“But what they are serving is only a copy and a shadow of the heavenly original; for when Moses was about to erect the Tent (the Tabernacle), God warned him, ‘see to it that you make everything according to the pattern you were shown on the mountain’”. Hebrews 8 and 9 spends some time making comparisons between the heavenly and the earthly, using the Tabernacle and the sacrificial system to make its point. But these same chapters also point out a principle that can get easily flip-flopped, or just kind of by-passed in our minds, and it is this: the physical is, by nature, INFERIOR to the spiritual. That is, what exists in the spirit world is far superior in its capabilities and its purity than what is possible in the physical world. For instance, the Tabernacle and all its services while real and God ordained, are but copies…..inferior copies…..of the real, original Heavenly Tabernacle (which, of course, existed before , and then simultaneously with, the earthly Tabernacle). The Bible will use the term “shadows” to compare the earthly to the heavenly……as in it was a SHADOW of things to come ….when describing many of the elements of the Tabernacle, the prophecies, and the Law. It’s referring to the fact that COMPARED to the spiritual original, the physical copy simply can’t match up, it can’t provide the depth of reality that the real thing can. Leonardo DaVinci can paint a breathtaking picture of Mt. Everest perhaps as no other ever could; but it can never compare with the real Mt. Everest……the painting is but a shadow of the real thing. The physical world is very limiting, because it is governed by the laws of physics and contained within a universe of space and time. The Spiritual operates OUTSIDE of those limitations and laws. So

every element of the Tabernacle……it’s rooms, its materials, its design, its furniture, the sacrificial system, EVERYTHING……was patterned after the Heavenly original, and looked forward towards the time when, through Messiah, mankind would be able to experience the limitless spiritual reality of its meaning, instead of the severely limited physical copies. Now let’s look at some of the awesome connections and symbolism, of a general nature, about the Tabernacle. First, notice how it was laid out in the same way that the geographical area of Mt. Sinai was laid out. That is, the mountain and the Tabernacle were divided into 3 zones of varying degrees of holiness. The mountain was holy….all of it. There was a stone fence, a boundary marker, at the base of the mountain that separated the holy mountain from the valley floor below; the holy area from the area the people could congregate. The entirety of Mt. Sinai equated to the Tabernacle’s Sanctuary. And, the Sanctuary consisted of two connected rooms: the Holy Place, and the Holy of Holies. The summit of Mt. Sinai was where the Spirit of God rested, up there in the cloud that burned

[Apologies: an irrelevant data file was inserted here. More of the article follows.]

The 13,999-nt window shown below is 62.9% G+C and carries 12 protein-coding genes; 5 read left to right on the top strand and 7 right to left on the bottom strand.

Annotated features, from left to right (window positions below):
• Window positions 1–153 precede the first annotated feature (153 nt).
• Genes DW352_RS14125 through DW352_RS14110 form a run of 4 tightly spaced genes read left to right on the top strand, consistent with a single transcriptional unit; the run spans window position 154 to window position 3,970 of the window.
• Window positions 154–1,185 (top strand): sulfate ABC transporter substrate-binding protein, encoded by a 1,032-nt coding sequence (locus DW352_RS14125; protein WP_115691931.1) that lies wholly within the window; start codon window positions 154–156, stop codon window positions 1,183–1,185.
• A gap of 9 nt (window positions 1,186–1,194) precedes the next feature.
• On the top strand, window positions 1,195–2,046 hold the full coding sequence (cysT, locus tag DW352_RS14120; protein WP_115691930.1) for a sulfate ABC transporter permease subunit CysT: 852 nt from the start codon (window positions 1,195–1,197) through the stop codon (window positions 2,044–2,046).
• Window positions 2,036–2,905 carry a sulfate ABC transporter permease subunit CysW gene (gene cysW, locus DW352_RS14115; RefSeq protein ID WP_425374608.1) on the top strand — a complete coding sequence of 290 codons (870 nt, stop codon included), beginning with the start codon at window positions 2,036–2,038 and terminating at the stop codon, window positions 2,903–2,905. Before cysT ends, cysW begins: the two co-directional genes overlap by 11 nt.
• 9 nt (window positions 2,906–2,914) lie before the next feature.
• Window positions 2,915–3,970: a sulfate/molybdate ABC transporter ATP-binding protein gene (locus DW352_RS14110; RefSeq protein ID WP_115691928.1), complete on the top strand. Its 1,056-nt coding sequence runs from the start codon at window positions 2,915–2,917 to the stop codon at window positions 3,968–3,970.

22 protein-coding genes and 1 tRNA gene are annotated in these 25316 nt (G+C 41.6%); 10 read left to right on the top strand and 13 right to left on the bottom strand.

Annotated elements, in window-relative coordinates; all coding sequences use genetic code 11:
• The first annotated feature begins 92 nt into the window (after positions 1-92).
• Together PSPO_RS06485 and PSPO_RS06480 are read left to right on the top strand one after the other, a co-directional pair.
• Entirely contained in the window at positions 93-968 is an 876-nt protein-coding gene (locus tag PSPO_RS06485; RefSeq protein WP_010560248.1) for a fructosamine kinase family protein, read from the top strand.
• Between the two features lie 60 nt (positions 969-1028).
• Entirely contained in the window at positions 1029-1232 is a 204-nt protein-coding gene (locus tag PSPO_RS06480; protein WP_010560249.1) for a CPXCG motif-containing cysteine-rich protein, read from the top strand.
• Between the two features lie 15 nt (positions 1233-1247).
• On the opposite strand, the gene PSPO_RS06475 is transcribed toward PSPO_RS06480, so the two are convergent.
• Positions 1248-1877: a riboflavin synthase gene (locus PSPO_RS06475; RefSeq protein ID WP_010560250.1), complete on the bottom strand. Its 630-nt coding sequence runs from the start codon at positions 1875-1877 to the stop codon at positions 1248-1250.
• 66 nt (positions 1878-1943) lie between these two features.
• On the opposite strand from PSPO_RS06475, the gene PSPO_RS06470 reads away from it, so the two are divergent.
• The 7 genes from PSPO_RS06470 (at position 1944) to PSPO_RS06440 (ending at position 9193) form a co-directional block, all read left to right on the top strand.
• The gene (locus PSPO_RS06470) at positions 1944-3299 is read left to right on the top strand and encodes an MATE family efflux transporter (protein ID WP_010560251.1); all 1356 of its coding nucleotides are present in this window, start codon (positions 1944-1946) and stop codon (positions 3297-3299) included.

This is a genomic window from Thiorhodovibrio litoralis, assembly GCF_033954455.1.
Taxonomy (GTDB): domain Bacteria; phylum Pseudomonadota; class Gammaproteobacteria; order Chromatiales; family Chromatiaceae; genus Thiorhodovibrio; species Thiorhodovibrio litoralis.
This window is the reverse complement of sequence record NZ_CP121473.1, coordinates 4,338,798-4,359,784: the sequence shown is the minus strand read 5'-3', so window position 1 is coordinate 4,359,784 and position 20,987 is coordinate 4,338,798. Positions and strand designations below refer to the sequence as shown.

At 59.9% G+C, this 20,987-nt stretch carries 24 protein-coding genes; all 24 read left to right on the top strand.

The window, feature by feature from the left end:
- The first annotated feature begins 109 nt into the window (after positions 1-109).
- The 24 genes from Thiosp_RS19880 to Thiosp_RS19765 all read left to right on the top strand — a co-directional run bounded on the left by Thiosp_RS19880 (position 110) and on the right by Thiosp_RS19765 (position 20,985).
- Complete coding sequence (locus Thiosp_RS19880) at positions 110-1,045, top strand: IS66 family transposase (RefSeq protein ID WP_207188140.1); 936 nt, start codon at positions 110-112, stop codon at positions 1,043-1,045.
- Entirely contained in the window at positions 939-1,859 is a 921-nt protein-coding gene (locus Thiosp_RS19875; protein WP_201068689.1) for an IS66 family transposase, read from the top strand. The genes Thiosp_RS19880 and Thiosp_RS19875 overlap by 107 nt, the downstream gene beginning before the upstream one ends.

like a raging fire. And, only ONE person was allowed to come into that area, and ONLY when summoned by Yehoveh: Moses. The summit was the equivalent of the Holy of Holies, whereby 4 / 6

only the High Priest could enter…..no one else….and then only one day a year, a specific day ordained by God (Yom Kippur, the Day of Atonement). The mountain’s slope was equivalent to the Holy Place in the Tent Sanctuary. The slope of Mt.